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Study On Voluntary BSE Testing

05 April 2011

CANADA - A study just released offers information on the costs and benefits of voluntary BSE testing of Canadian cattle.

The study, funded by the Alberta Prion Research Institute, PrioNet Canada, and the Alberta Livestock and Meat Agency, is intended to encourage discussion within the cattle industry.

The study analysed whether the costs for the beef industry to perform client-driven optional BSE testing could be recaptured through market premiums.

It concludes there is potential value in pursuing voluntary BSE testing, with qualifications. On the flip side, the study indicates a range of considerations arise in terms of potential adverse market impacts with voluntary BSE testing and would need to be appropriately addressed.

Those considerations include: some consumers perceive non-tested product as unsafe, there are no price premiums for tested product, trade risks from testing, and testing works against Canada’s position that trade rules be science based.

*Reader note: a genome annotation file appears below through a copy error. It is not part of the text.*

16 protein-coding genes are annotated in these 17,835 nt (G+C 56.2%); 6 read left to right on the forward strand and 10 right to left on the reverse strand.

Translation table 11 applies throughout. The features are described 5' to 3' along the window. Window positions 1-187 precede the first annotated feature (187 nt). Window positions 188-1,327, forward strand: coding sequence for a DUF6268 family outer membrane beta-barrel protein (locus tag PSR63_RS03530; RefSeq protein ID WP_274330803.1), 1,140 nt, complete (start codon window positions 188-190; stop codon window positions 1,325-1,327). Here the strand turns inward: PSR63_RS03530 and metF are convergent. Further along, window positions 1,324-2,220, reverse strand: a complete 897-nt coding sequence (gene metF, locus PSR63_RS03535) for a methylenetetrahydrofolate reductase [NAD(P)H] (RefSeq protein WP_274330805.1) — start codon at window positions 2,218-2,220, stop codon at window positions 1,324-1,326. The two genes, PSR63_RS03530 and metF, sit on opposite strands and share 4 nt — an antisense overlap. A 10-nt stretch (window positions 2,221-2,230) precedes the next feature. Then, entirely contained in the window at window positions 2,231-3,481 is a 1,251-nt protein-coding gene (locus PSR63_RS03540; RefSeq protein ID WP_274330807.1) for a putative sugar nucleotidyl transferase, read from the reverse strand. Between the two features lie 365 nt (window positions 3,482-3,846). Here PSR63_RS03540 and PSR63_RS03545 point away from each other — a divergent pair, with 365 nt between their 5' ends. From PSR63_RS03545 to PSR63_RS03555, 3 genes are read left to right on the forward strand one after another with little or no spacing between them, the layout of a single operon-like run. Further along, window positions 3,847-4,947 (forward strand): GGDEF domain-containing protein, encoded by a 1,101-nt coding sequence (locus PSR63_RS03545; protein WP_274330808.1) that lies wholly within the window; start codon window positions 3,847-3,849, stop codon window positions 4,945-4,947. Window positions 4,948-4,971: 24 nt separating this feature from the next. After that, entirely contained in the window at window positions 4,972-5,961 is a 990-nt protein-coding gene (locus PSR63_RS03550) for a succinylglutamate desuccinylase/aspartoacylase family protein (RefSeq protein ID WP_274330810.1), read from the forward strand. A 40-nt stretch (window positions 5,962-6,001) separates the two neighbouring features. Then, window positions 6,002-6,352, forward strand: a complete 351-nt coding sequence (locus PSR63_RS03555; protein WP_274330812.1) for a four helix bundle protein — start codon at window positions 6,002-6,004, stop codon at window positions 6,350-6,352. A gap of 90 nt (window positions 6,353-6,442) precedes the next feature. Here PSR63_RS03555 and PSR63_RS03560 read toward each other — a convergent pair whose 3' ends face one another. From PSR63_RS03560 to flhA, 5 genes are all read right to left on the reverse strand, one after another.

The study also suggests the costs associated with implementing a BSE test are relatively low. The estimated cost of post-mortem testing is $40 per head. It is expected that ante-mortem tests (of live animals), if a test is developed, would reduce BSE testing costs to approximately $15 per head.

The results of the study suggest that the economic potential is likely to exist to successfully market a BSE-tested product in Asian export markets, with Japan the focus here. This market potential would be as a niche, and the nature of these markets is such that the potential that may exist for tested product will need to be developed proactively. This study suggests that market will not be motivated or developed by importers themselves.

TheCattleSite News Desk



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